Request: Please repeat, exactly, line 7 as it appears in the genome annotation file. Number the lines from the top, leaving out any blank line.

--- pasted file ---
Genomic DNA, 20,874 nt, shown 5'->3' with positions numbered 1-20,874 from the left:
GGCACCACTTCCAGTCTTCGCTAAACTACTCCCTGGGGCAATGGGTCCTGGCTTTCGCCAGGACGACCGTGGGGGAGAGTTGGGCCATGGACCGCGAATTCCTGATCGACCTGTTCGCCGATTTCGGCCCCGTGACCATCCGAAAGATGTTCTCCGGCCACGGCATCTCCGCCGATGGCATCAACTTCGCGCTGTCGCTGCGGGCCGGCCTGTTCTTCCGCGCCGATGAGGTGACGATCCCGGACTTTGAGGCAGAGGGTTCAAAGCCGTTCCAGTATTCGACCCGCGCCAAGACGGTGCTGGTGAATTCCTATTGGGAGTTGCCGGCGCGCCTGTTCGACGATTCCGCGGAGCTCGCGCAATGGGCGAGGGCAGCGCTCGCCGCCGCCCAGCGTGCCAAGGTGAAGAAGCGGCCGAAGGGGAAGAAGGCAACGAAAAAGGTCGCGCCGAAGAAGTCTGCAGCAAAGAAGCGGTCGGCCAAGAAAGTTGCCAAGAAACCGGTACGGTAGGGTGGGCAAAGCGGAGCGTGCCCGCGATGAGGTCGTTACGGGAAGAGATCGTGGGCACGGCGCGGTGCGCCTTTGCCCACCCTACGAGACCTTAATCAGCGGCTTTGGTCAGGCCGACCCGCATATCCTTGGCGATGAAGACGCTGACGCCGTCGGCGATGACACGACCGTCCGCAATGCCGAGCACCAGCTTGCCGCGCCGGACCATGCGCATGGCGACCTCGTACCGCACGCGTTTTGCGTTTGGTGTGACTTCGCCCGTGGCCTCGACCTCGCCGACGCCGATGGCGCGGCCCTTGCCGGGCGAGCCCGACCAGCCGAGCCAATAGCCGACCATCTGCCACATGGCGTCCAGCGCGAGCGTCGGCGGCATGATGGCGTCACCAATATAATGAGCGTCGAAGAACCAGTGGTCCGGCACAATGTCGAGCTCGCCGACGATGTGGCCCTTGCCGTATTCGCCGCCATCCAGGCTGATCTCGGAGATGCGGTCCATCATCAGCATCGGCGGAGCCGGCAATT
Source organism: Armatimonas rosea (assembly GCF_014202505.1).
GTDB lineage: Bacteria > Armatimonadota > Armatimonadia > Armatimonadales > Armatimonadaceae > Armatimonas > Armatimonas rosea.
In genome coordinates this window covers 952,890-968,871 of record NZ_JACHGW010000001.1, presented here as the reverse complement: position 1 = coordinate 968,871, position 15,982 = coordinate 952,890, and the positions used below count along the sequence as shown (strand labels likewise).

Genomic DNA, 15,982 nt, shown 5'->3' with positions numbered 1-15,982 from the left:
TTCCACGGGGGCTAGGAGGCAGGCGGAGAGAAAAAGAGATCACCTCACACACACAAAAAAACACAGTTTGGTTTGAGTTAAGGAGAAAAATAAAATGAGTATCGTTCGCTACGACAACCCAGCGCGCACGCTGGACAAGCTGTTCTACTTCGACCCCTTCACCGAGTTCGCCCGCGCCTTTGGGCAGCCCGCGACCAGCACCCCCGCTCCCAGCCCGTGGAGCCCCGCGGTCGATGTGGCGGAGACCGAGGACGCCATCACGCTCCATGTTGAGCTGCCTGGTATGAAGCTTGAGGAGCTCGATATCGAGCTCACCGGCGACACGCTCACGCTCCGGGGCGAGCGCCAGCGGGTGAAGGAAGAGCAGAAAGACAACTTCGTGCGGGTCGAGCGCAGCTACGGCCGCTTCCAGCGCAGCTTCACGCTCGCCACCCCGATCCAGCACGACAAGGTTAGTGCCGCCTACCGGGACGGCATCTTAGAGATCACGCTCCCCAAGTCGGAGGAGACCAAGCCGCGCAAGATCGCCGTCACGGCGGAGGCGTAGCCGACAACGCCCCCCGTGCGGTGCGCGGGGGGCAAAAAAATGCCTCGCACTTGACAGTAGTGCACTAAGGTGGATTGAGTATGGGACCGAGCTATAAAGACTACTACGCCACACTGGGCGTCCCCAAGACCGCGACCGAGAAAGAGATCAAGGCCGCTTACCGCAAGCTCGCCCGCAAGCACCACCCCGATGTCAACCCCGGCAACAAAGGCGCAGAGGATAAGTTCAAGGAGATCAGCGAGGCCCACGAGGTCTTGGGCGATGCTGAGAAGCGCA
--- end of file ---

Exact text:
TTCCACGGGGGCTAGGAGGCAGGCGGAGAGAAAAAGAGATCACCTCACACACACAAAAAAACACAGTTTGGTTTGAGTTAAGGAGAAAAATAAAATGAGTATCGTTCGCTACGACAACCCAGCGCGCACGCTGGACAAGCTGTTCTACTTCGACCCCTTCACCGAGTTCGCCCGCGCCTTTGGGCAGCCCGCGACCAGCACCCCCGCTCCCAGCCCGTGGAGCCCCGCGGTCGATGTGGCGGAGACCGAGGACGCCATCACGCTCCATGTTGAGCTGCCTGGTATGAAGCTTGAGGAGCTCGATATCGAGCTCACCGGCGACACGCTCACGCTCCGGGGCGAGCGCCAGCGGGTGAAGGAAGAGCAGAAAGACAACTTCGTGCGGGTCGAGCGCAGCTACGGCCGCTTCCAGCGCAGCTTCACGCTCGCCACCCCGATCCAGCACGACAAGGTTAGTGCCGCCTACCGGGACGGCATCTTAGAGATCACGCTCCCCAAGTCGGAGGAGACCAAGCCGCGCAAGATCGCCGTCACGGCGGAGGCGTAGCCGACAACGCCCCCCGTGCGGTGCGCGGGGGGCAAAAAAATGCCTCGCACTTGACAGTAGTGCACTAAGGTGGATTGAGTATGGGACCGAGCTATAAAGACTACTACGCCACACTGGGCGTCCCCAAGACCGCGACCGAGAAAGAGATCAAGGCCGCTTACCGCAAGCTCGCCCGCAAGCACCACCCCGATGTCAACCCCGGCAACAAAGGCGCAGAGGATAAGTTCAAGGAGATCAGCGAGGCCCACGAGGTCTTGGGCGATGCTGAGAAGCGCA